Objects can often be ambivalent. Removed from their sources, they bear the soul of those who created or cherished them to the point of identifying with them, thus creating, on the one hand, excessive influence or fame in the eyes of other nations and on the other, a deprivation sometimes felt very cruelly by those who held them dearly, in the most literal sense of the verb.
This ambivalent situation inherent in the circulation of cultural property arises whenever that circulation takes place against the wishes of the communities that created the property. The impact of that question exceeds by far the simple legal aspect under which it can be approached, and it was UNESCO that has taken up the challenge and has provided two strong responses.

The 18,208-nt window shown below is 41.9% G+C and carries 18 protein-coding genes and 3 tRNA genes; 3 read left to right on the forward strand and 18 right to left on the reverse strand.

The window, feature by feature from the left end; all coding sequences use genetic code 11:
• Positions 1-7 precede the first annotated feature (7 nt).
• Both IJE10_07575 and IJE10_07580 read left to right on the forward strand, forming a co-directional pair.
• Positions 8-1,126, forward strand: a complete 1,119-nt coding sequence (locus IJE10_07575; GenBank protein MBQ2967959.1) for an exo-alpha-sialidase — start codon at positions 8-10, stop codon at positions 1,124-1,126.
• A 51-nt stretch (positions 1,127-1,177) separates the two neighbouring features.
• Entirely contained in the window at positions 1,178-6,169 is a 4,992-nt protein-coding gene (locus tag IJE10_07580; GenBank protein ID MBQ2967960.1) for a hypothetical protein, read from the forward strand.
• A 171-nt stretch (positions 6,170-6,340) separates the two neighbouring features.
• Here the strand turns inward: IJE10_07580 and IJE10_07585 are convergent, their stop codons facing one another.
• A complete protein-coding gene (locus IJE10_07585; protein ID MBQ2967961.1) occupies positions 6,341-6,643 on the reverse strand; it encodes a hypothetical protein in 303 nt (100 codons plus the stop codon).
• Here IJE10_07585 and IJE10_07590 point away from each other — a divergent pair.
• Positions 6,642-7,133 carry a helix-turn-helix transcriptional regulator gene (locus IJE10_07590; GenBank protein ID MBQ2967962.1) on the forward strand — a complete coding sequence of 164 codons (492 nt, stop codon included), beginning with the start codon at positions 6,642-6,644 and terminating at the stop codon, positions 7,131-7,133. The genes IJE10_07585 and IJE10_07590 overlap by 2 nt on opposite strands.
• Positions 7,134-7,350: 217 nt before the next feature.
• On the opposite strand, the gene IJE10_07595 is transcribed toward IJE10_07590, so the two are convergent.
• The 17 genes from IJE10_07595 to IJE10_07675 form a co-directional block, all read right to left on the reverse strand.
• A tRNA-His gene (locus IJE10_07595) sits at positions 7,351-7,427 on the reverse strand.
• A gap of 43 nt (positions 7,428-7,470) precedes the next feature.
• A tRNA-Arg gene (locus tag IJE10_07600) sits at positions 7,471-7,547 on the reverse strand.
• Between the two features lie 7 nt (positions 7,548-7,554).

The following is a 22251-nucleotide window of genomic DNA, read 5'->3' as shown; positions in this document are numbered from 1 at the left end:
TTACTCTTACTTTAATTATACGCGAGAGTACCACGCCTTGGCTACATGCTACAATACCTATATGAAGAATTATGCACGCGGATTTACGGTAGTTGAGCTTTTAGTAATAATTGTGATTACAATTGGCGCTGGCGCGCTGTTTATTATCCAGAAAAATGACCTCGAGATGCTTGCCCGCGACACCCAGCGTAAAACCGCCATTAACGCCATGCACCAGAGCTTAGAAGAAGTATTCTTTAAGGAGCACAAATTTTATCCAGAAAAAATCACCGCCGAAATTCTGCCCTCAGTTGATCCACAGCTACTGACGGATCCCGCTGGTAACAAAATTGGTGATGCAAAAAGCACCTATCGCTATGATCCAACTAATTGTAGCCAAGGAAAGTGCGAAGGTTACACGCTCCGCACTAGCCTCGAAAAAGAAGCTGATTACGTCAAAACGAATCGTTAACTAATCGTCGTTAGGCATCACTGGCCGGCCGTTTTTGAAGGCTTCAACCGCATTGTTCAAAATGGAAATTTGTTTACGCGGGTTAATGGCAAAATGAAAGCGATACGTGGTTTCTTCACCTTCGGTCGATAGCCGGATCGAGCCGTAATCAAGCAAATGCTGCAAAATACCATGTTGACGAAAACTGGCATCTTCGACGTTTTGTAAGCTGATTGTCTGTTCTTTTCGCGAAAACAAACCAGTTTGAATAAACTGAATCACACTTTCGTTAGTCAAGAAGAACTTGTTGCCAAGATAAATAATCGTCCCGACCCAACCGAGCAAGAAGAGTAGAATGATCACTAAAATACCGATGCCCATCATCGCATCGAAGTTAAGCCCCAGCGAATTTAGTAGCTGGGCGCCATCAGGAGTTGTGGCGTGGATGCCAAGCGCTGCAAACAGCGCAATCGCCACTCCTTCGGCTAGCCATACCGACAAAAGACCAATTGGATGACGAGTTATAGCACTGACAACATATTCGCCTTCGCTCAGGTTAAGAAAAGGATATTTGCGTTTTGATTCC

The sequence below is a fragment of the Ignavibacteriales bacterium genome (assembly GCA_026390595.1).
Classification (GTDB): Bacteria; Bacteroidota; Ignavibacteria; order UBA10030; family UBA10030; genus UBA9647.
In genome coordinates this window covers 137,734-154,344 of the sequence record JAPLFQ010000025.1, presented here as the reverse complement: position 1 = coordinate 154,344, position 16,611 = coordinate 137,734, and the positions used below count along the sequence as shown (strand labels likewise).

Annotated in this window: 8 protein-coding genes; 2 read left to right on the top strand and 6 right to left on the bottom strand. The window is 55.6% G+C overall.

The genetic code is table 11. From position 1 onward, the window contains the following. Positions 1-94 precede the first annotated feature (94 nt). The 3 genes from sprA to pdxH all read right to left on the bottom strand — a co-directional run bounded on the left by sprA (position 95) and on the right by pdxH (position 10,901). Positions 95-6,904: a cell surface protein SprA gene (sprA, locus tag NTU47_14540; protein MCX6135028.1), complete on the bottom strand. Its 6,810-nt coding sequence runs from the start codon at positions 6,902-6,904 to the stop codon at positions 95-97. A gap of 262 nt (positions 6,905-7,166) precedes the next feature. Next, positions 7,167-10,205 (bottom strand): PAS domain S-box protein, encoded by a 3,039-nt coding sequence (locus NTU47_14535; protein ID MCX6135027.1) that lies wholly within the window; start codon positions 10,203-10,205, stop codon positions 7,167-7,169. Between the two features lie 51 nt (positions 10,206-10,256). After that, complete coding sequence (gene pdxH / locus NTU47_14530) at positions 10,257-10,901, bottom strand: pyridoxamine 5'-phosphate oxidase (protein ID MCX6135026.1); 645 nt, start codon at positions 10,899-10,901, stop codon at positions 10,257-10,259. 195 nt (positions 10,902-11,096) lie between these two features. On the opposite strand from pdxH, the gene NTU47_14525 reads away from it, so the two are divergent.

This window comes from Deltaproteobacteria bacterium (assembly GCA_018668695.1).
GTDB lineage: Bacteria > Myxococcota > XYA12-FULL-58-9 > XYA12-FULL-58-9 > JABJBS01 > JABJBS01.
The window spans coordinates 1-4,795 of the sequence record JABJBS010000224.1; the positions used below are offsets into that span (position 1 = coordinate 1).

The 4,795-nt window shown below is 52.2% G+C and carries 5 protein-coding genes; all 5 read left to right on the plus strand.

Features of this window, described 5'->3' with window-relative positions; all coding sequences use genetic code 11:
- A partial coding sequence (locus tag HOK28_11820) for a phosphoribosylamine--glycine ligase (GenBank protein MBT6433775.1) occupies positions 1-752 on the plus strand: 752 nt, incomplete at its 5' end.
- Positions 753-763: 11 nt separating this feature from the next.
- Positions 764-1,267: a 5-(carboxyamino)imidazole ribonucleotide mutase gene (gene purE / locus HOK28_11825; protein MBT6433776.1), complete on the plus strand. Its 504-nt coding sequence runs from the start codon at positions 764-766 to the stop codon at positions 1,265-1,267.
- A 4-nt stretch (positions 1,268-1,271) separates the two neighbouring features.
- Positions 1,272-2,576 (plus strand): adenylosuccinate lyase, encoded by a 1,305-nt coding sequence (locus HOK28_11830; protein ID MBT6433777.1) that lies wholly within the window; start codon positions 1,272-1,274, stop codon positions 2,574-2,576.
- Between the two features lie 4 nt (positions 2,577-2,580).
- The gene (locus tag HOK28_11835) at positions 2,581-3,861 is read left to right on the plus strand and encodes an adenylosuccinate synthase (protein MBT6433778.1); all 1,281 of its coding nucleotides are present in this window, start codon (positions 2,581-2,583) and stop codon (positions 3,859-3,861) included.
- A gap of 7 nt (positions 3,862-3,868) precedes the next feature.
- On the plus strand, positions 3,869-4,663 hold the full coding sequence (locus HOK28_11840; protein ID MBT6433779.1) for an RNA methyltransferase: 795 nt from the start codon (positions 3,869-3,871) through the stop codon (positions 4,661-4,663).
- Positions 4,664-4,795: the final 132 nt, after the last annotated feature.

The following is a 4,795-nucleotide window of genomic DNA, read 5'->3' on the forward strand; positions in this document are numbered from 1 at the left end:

The first response is of a legal nature. In 1970, the Organization decided to adopt the Convention on the Means of Prohibiting and Preventing the Illicit Import, Export and Transfer of Ownership of Cultural Property. UNESCO will soon commemorate the fortieth anniversary of this pioneering normative instrument of universal scope, which has been ratified by 120 States Parties and is rightly recognized as the leading convention in the fight against illicit trafficking in cultural objects.